Tuesday, September 30, 2008

Selamat Hari Raya Aidilfitri - Malaysiakini

Wishing all Muslims 'Selamat Hari Raya Aidilfitri, maaf zahir dan batin'.

The mentally-challenged PM - Malaysiakini

I'm afraid this flip-flopping Prime Minister Badawi is mentally challenged as well!!

Malaysiakini reported that "a ransom was paid for both the ships (MISC oil tankers). We delivered the money with the help of the navy. It was cash on delivery", quoting MISC chairperson Mohamad Hassan Merican.

Ok, fine. Let's not argue whether it is morally correct to give in to the demands of the hijackers. Right or wrong, what's proven is that Hospital Bahagia will get a new patient soon. How soon? Well, maybe on or before 09/10/2008.

The evidence that this mentally challenged flip-flopping lame duck Prime Minister is certified to check-into this asylum? The report in details; (please pay attention to the highlighted texts in bold)

Release of tankers called 'gift from God'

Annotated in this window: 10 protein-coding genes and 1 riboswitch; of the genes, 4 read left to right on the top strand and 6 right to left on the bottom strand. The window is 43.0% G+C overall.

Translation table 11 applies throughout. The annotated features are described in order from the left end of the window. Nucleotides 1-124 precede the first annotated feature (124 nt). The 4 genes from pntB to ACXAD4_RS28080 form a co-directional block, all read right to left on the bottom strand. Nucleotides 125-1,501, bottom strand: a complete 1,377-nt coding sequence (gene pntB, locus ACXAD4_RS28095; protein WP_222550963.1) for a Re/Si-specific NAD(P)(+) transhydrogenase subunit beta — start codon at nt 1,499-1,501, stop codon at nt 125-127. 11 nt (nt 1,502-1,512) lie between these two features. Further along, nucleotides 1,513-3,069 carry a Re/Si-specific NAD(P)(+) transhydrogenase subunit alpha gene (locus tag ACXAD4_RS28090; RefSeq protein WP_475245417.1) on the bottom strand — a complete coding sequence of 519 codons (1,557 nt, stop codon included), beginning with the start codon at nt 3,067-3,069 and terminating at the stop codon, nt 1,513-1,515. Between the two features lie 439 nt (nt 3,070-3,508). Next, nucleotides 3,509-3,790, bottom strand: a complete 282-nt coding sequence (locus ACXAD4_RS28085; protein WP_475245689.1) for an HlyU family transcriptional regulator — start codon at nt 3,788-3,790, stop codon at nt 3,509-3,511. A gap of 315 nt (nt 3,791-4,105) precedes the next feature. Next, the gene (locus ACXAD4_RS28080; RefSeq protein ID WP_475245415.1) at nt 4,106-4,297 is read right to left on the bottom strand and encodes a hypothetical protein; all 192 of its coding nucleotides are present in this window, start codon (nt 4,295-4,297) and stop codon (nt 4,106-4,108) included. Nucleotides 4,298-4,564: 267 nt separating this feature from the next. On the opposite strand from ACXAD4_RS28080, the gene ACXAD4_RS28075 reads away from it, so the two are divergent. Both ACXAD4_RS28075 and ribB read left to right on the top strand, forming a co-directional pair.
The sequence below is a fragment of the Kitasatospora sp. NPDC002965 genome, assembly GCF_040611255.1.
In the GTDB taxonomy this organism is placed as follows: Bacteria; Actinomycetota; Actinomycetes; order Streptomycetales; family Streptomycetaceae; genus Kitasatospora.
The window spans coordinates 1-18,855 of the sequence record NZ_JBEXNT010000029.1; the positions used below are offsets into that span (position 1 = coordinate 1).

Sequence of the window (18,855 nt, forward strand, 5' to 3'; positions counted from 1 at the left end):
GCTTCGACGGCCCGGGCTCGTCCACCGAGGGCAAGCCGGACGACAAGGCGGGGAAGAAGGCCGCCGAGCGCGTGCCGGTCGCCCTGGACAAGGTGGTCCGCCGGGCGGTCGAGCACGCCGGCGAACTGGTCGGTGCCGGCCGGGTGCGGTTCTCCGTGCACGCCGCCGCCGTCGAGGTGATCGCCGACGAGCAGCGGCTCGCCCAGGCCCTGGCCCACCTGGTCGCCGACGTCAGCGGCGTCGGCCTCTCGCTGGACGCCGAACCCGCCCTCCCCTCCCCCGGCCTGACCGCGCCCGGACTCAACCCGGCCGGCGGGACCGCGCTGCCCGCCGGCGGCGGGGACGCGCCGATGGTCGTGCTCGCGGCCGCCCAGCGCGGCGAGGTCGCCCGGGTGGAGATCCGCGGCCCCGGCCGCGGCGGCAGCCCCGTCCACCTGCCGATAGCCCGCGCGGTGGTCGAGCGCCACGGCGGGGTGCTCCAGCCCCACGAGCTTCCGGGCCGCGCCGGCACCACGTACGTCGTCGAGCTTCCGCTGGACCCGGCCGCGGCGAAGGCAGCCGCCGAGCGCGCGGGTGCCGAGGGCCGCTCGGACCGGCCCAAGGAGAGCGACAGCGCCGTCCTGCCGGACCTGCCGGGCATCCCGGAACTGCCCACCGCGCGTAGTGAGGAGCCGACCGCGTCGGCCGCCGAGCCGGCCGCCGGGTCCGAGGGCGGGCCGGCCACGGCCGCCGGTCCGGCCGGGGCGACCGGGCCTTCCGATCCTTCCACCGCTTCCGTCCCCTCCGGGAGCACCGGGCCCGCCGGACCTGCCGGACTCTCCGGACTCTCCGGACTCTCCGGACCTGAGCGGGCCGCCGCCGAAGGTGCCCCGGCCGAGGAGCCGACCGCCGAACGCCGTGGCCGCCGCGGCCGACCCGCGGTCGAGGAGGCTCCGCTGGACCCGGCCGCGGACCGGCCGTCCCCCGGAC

KUALA LUMPUR, Malaysia, Sept. 30 (UPI) -- Malaysian Prime Minister Datuk Seri Abdullah Ahmad Badawi says the release of two tankers held by pirates in the Gulf of Aden was "a gift from God to us."

Somali pirates had been holding the two MISC Berhad vessels for 40 days. The MT Bunga Melati 2 was released Monday and the MT Bunga Melati 5 was freed Sunday with their crews unharmed, the Malaysian news agency Bernama reported.

"This is a Hari Raya Aidilfitri gift from God to us, especially the families of the crew of MT Bunga Melati 2 and MT Bunga Melati 5," Badawi said.

Hari Raya Aidilfitri is the Malaysian celebration of the Muslim holiday of Eid ul-Fitr, marking the end of the holy month of Ramadan.